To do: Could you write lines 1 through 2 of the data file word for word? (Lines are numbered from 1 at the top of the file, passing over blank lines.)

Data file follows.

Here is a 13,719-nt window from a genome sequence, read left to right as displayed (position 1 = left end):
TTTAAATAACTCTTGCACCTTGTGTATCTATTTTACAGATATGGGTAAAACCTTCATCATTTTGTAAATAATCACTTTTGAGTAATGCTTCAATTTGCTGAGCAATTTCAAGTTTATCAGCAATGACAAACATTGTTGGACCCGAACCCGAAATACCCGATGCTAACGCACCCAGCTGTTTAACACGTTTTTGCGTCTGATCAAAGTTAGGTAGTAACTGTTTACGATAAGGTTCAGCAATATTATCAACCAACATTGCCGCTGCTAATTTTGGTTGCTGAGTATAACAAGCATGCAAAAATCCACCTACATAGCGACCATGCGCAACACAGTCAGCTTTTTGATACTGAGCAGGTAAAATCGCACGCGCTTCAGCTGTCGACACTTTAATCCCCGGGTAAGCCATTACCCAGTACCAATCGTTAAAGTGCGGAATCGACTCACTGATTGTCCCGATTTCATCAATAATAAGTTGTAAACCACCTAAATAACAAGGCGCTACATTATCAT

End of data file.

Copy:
Here is a 13,719-nt window from a genome sequence, read left to right as displayed (position 1 = left end):
TTTAAATAACTCTTGCACCTTGTGTATCTATTTTACAGATATGGGTAAAACCTTCATCATTTTGTAAATAATCACTTTTGAGTAATGCTTCAATTTGCTGAGCAATTTCAAGTTTATCAGCAATGACAAACATTGTTGGACCCGAACCCGAAATACCCGATGCTAACGCACCCAGCTGTTTAACACGTTTTTGCGTCTGATCAAAGTTAGGTAGTAACTGTTTACGATAAGGTTCAGCAATATTATCAACCAACATTGCCGCTGCTAATTTTGGTTGCTGAGTATAACAAGCATGCAAAAATCCACCTACATAGCGACCATGCGCAACACAGTCAGCTTTTTGATACTGAGCAGGTAAAATCGCACGCGCTTCAGCTGTCGACACTTTAATCCCCGGGTAAGCCATTACCCAGTACCAATCGTTAAAGTGCGGAATCGACTCACTGATTGTCCCGATTTCATCAATAATAAGTTGTAAACCACCTAAATAACAAGGCGCTACATTATCAT